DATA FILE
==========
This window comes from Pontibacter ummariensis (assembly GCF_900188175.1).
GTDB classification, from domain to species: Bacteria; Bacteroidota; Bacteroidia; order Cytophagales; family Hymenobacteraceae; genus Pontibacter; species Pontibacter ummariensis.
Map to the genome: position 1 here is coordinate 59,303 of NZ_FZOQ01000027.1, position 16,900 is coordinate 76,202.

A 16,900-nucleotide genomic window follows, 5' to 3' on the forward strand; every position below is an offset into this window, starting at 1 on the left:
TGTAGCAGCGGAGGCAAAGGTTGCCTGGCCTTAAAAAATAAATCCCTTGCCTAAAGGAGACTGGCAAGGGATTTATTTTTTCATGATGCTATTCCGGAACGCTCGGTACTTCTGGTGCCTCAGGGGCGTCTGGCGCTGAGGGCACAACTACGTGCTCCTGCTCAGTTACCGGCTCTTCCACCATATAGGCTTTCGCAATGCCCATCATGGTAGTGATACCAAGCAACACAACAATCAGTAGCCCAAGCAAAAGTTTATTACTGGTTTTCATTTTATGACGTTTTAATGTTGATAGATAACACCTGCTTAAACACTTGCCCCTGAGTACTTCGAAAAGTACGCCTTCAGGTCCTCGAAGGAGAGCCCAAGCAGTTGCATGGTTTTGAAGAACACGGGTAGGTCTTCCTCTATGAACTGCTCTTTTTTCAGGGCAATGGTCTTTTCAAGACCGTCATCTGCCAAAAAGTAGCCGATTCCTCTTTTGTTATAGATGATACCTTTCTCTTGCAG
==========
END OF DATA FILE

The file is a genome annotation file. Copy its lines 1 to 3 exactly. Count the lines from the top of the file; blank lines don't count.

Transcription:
This window comes from Pontibacter ummariensis (assembly GCF_900188175.1).
GTDB classification, from domain to species: Bacteria; Bacteroidota; Bacteroidia; order Cytophagales; family Hymenobacteraceae; genus Pontibacter; species Pontibacter ummariensis.
Map to the genome: position 1 here is coordinate 59,303 of NZ_FZOQ01000027.1, position 16,900 is coordinate 76,202.